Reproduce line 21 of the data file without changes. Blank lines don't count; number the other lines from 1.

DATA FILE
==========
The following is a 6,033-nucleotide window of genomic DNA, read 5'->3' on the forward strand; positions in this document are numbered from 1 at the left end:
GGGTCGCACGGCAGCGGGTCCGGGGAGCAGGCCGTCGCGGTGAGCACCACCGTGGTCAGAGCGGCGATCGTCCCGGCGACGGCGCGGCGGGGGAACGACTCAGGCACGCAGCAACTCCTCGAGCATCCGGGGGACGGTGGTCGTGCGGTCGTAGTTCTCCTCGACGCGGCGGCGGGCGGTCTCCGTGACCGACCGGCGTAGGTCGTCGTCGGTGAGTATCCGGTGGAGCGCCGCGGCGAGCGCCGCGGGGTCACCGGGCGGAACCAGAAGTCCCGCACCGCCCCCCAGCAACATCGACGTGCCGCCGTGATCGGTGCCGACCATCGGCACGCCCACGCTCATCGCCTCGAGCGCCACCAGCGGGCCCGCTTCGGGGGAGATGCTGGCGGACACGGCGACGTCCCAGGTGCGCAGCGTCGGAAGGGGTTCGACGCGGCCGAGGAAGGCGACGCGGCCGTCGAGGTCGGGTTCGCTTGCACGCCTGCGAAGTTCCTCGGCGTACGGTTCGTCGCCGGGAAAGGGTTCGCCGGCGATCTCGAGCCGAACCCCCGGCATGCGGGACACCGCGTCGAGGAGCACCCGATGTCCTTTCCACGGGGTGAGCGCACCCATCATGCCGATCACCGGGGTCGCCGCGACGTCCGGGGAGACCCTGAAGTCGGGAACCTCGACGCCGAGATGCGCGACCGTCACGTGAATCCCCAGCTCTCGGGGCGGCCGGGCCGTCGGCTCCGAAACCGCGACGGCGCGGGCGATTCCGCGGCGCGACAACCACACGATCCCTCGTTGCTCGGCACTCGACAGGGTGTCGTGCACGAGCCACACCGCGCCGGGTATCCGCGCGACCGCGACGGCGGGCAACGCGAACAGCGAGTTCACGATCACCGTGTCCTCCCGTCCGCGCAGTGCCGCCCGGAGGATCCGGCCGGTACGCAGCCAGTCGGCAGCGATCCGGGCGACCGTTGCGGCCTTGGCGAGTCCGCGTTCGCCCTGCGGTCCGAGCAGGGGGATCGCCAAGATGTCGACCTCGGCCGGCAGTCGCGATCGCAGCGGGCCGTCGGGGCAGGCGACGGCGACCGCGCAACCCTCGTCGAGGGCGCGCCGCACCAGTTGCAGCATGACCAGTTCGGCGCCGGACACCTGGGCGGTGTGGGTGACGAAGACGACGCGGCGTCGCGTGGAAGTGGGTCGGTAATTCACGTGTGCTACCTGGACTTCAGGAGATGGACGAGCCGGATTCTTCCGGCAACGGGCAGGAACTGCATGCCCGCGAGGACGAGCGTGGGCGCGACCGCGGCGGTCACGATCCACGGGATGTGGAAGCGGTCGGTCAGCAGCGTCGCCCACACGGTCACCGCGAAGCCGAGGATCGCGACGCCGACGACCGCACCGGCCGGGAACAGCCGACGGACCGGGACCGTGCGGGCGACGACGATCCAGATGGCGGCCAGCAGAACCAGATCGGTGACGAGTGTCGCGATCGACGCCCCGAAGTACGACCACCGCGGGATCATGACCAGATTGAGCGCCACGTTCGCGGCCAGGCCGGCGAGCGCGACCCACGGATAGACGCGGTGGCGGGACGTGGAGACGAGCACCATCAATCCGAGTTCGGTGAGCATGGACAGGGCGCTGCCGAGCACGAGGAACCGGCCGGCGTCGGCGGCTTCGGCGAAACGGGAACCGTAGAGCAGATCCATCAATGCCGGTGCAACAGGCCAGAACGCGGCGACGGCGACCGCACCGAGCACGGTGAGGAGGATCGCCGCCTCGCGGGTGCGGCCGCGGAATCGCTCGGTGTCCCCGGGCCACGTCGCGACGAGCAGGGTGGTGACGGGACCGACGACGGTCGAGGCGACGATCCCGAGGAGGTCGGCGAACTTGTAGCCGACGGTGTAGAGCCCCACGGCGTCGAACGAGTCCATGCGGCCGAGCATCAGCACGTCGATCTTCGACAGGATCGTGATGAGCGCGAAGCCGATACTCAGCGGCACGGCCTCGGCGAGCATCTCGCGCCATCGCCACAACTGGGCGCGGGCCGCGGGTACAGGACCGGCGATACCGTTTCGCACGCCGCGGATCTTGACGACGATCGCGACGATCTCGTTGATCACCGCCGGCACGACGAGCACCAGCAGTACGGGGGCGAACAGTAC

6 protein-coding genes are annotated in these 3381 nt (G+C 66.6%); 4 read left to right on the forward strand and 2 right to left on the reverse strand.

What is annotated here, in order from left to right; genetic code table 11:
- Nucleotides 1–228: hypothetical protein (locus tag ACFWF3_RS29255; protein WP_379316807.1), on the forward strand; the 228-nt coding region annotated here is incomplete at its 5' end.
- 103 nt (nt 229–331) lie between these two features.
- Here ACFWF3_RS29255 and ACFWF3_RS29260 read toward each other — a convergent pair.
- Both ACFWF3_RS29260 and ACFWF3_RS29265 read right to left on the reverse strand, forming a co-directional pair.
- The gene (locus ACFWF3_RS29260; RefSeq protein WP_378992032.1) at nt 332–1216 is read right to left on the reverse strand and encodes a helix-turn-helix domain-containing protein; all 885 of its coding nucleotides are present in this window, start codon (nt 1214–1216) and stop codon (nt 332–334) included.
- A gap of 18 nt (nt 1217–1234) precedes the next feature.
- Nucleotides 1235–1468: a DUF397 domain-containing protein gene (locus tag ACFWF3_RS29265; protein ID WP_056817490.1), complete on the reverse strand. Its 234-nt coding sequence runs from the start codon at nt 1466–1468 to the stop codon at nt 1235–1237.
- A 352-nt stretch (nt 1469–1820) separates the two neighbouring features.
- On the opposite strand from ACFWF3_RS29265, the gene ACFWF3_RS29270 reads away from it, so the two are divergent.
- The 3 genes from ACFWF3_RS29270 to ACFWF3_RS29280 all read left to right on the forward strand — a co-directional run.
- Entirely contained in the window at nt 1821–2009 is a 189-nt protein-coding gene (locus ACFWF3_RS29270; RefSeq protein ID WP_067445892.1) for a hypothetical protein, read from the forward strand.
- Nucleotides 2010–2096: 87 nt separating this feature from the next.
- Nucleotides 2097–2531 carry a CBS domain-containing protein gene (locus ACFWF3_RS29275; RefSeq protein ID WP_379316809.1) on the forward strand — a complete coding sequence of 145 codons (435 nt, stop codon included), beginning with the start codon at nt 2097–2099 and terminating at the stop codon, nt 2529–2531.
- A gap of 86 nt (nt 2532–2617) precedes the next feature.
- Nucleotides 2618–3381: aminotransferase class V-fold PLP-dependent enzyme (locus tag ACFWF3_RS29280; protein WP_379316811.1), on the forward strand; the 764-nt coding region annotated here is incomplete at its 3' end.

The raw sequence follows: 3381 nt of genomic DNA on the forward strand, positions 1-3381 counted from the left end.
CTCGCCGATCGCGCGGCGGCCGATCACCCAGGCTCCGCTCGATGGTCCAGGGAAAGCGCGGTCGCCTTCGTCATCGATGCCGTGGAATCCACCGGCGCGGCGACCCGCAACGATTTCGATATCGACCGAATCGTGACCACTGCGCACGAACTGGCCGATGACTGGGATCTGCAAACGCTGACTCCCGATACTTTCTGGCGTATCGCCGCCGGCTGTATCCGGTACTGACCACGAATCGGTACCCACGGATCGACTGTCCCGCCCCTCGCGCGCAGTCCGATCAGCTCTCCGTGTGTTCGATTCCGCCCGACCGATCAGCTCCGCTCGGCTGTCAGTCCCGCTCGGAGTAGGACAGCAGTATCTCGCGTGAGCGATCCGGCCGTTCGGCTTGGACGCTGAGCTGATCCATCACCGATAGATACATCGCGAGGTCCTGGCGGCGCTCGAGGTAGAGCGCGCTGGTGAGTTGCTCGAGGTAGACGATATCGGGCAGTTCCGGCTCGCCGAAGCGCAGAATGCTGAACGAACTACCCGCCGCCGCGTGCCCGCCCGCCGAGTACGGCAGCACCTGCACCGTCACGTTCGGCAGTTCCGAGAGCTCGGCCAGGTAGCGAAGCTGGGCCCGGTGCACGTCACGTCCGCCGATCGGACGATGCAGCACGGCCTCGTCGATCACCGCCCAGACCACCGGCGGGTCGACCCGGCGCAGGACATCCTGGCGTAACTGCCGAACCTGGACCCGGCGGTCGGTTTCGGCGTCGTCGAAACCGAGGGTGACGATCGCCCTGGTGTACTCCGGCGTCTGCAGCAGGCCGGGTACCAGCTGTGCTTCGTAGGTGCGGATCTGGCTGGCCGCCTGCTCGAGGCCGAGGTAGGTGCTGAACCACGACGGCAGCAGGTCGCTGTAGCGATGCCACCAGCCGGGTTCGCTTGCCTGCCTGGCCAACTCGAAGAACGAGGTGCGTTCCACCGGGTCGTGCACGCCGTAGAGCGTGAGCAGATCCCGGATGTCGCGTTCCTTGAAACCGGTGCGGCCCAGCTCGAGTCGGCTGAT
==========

CTCGCCGATCGCGCGGCGGCCGATCACCCAGGCTCCGCTCGATGGTCCAGGGAAAGCGCGGTCGCCTTCGTCATCGATGCCGTGGAATCCACCGGCGCGGCGACCCGCAACGATTTCGATATCGACCGAATCGTGACCACTGCGCACGAACTGGCCGATGACTGGGATCTGCAAACGCTGACTCCCGATACTTTCTGGCGTATCGCCGCCGGCTGTATCCGGTACTGACCACGAATCGGTACCCACGGATCGACTGTCCCGCCCCTCGCGCGCAGTCCGATCAGCTCTCCGTGTGTTCGATTCCGCCCGACCGATCAGCTCCGCTCGGCTGTCAGTCCCGCTCGGAGTAGGACAGCAGTATCTCGCGTGAGCGATCCGGCCGTTCGGCTTGGACGCTGAGCTGATCCATCACCGATAGATACATCGCGAGGTCCTGGCGGCGCTCGAGGTAGAGCGCGCTGGTGAGTTGCTCGAGGTAGACGATATCGGGCAGTTCCGGCTCGCCGAAGCGCAGAATGCTGAACGAACTACCCGCCGCCGCGTGCCCGCCCGCCGAGTACGGCAGCACCTGCACCGTCACGTTCGGCAGTTCCGAGAGCTCGGCCAGGTAGCGAAGCTGGGCCCGGTGCACGTCACGTCCGCCGATCGGACGATGCAGCACGGCCTCGTCGATCACCGCCCAGACCACCGGCGGGTCGACCCGGCGCAGGACATCCTGGCGTAACTGCCGAACCTGGACCCGGCGGTCGGTTTCGGCGTCGTCGAAACCGAGGGTGACGATCGCCCTGGTGTACTCCGGCGTCTGCAGCAGGCCGGGTACCAGCTGTGCTTCGTAGGTGCGGATCTGGCTGGCCGCCTGCTCGAGGCCGAGGTAGGTGCTGAACCACGACGGCAGCAGGTCGCTGTAGCGATGCCACCAGCCGGGTTCGCTTGCCTGCCTGGCCAACTCGAAGAACGAGGTGCGTTCCACCGGGTCGTGCACGCCGTAGAGCGTGAGCAGATCCCGGATGTCGCGTTCCTTGAAACCGGTGCGGCCCAGCTCGAGTCGGCTGAT